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30 Satires

By Lewis H. Lapham

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Widely celebrated for his political essays, Lewis Lapham is a satirist who belongs in the company of Ambrose Bierce, H.L. Mencken, and Mark Twain. Over the last twenty years, he has experimented with satire in its several forms - as burlesque, pasquinade, invective, and deadpan jest. This first assemblage of Lapham's satires presents thirty pieces that hold their currency and humor against the tide of social and political change that has engulfed American society inrecent times. Written with pointed and often savage wit, they skewer the pretensions and vanities of America's equestrian classes.
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Prose, poetry, art, and fiction from the pages of America's oldest continuously published monthly magazine celebrate the 150th anniversary of Harper's with selections by Horace Greeley, Pearl Buck, Robert Rost, Thomas Hardy, Nadine Gordimer, Joyce Carol Oates, James Thurber, Andy Warhol, John Cheever, James Baldwin, and other notable contributors. 75,000 first printing.
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A discussion of freedom of speech & a critique of the Bush administration's policies by the editor of 'Harpers Magazine.' Never before, Lewis Lapham argues, have voices of protest been so locked out of the mainstream conversation, so marginalized and muted by a government that recklessly disregards civil liberties, and by an ever more concentrated and profit-driven media in which the safe and the salable sweep all uncomfortable truths from view. 192p.
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In Hotel America, Lewis Lapham draws a portrait of a society at a loss to know what to think or make of itself at the end of a century once defined as America's own. His observations speak to the moral and intellectual confusions visited upon the American ruling elites - in the media and the universities as well as in business and government - during the years 1989-1995. The spectacle is both comic and sad, a march of folly that calls forth Lapham's unique range of talents as an essayist - clarity of mind, acerbic wit, a thorough knowledge of American history (both ancient and modern), a sense of the absurd, a gift for the apt word and memorable phrase. Drawn across a broad canvas of incidental and scene. Lapham's sketches take as their occasions events as different from one another as the wars in Panama and the Persian Gulf, the apotheosis of Richard Nixon and the transfiguration of O. J. Simpson, the grim inspections of the American soul conducted by the agents of both the pious left (no smoking cigarettes, no dirty water in the swimming pools, condoms in the schools) and the zealous right (no serial murders in the movies, no lesbians in the army, prayer in the schools), the media's use of history as wallpaper and elevator music, the dwindling significance of President Clinton (vanishing as mysteriously as the Cheshire cat) and the bombastic arrival of Newt Gingrich ("a man for all grievances"), the practice of swindling the stockholders and the art of changing gossip into news.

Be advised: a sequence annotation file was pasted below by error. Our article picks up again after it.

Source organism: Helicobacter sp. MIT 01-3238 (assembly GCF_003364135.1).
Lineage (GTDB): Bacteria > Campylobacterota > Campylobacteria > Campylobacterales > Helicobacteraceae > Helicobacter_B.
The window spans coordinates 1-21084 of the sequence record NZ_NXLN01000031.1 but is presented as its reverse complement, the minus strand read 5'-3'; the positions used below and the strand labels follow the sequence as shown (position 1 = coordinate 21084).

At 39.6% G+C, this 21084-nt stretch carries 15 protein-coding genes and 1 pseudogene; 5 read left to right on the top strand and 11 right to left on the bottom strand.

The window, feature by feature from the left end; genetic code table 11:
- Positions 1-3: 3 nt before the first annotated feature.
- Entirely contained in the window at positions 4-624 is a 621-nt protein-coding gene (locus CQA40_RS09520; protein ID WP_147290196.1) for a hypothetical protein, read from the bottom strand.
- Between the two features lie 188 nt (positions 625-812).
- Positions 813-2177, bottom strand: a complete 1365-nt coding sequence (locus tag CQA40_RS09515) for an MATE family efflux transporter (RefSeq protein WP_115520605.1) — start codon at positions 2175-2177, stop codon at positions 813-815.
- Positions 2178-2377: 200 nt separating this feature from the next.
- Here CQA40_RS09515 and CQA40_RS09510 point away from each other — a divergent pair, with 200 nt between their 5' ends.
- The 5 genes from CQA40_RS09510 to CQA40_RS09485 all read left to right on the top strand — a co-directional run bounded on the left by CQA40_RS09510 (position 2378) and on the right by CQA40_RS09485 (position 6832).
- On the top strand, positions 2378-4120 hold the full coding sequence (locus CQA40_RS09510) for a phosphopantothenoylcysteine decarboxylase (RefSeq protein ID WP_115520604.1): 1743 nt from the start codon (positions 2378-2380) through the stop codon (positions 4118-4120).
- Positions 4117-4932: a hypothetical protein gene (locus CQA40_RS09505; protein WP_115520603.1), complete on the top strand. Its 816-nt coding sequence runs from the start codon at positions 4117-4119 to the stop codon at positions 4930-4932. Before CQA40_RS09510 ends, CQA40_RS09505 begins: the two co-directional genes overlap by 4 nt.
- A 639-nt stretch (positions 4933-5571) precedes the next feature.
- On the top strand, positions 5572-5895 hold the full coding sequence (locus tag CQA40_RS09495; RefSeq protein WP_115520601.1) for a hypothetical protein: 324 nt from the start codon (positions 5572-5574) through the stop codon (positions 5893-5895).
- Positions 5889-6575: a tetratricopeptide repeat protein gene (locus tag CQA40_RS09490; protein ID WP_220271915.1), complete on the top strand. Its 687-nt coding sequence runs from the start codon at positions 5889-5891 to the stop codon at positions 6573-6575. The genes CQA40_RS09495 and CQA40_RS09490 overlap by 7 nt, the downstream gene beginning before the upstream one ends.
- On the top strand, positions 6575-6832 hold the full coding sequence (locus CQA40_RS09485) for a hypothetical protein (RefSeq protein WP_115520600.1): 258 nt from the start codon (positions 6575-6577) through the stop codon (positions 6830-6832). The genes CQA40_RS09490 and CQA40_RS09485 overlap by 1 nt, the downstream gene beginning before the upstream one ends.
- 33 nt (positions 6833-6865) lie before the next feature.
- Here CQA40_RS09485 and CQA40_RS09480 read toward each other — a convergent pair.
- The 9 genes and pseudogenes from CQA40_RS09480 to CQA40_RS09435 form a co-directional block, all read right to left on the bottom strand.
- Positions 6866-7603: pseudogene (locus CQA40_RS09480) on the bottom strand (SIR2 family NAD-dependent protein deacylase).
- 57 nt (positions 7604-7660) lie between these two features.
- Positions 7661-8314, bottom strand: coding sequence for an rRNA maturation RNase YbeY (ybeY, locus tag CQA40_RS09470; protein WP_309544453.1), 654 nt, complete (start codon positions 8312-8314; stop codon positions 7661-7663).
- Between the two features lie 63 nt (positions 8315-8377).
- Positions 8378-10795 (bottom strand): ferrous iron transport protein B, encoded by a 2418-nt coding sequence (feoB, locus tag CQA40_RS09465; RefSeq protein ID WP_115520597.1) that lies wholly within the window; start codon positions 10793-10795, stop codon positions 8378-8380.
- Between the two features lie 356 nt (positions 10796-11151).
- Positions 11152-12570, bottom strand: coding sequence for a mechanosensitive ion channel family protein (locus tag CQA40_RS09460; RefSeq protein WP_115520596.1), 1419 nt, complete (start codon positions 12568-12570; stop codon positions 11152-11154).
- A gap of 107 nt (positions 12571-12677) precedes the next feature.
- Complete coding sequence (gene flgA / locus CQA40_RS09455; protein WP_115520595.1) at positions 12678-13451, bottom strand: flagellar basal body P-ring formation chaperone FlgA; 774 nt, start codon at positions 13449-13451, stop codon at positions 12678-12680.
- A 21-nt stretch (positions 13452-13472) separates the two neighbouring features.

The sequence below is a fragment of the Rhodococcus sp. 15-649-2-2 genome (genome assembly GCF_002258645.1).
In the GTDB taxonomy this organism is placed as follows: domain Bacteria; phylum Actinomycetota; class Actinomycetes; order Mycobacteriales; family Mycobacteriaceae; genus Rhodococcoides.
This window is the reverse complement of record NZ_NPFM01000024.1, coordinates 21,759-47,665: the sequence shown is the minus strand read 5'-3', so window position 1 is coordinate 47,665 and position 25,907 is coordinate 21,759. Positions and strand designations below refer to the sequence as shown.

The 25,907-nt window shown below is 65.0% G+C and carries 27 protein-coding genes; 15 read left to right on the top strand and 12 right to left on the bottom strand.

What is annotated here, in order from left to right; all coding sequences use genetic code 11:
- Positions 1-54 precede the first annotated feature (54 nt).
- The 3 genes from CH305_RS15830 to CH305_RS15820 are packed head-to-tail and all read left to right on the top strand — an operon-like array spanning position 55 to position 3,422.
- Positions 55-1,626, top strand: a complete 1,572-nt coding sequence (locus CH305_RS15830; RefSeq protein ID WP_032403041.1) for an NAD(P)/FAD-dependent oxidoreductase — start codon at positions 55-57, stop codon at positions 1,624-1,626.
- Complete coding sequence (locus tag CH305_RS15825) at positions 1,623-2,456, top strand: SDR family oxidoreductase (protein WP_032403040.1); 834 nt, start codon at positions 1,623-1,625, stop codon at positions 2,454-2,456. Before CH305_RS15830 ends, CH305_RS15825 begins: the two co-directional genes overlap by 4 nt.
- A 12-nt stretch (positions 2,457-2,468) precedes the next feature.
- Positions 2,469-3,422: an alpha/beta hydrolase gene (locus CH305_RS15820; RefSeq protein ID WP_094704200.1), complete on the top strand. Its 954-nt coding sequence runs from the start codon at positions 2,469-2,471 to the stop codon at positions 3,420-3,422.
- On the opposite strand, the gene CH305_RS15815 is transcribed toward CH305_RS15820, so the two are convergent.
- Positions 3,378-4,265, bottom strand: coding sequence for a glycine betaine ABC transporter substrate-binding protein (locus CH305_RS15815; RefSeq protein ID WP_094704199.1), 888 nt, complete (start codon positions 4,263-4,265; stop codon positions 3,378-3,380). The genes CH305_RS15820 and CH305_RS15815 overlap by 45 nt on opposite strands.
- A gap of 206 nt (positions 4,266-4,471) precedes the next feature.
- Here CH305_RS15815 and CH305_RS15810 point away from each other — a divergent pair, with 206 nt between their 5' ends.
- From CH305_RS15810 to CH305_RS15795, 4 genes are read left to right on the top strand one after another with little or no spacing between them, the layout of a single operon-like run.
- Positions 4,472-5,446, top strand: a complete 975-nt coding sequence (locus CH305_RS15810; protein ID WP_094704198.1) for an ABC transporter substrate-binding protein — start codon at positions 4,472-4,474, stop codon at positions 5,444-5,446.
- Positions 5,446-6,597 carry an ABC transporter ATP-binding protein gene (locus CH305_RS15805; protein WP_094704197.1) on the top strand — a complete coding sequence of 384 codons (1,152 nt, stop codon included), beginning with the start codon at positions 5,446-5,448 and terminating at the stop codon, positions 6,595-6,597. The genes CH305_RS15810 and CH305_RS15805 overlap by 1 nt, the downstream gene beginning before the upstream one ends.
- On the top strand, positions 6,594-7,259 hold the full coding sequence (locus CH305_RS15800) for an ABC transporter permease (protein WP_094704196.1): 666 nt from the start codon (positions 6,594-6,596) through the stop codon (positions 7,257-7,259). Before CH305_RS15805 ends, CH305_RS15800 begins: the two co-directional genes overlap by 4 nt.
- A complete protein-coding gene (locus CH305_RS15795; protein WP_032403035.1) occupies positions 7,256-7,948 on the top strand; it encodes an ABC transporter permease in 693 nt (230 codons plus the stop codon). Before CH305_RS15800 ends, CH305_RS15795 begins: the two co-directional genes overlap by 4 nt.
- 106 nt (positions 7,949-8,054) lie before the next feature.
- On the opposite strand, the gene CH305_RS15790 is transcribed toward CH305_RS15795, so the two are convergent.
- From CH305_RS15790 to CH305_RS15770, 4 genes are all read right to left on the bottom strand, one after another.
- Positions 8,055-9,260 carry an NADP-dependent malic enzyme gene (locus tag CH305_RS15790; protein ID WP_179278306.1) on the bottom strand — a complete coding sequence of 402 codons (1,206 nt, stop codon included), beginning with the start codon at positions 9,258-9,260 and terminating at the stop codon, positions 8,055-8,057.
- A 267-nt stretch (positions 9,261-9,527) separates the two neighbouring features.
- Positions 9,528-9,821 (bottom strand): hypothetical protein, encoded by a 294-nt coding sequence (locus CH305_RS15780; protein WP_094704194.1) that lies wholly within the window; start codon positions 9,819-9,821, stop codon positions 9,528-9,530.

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Divided into sections on Arts and Letters, Politics and Economics, and States and Governments, these penetrating essays provide a brilliant chronicle of manners and morals during the era of Reagan's imperial masquerade. Lewis Lapham writes on subjects as various as glasnost, Oliver North, leveraged buyouts, South Africa, the New York literary market, nuclear weapons, Israel, Jesse Jackson, the CIA, and the cocaine trade. No aspect of the American scene escapes Lapham's curiosity and sardonic wit.
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Argues that the current distaste for dissent, the widespread support for Perot, and the public obsession with celebrity reveal a desire for autocracy
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This reissue marks te 30th anniversary (1964-1994) of McLuhan's expose on the state of the then-emerging phenomenon of mass media. Phrases such as 'the global village' and 'the medium is the message' are now part of the lexicon. As it is, McLuhan's theories continue to challenge our sensibilities and our assumptions about how and what we communicate. The lucid introduction is up to speed on field of techno-sociological changes. 365p. Pap.
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'Words that Ring Through Time' is a rowsing collection of speeches from all over the world and taken from vastly different time frames. Each speech is accompanied by an insightful essay that helps to establish the context of the speech in history and outlines its impacts and consequences. Terry Golway's book features speeches from: Pope Urban II, John F.Kennedy, Adolf Hitler, Barack Obama, Winston Churchill, Oliver Cromwell, Pericles, Jesus, Mohammad, George Washington, Nelson Mandela, Elizabeth I, and more.
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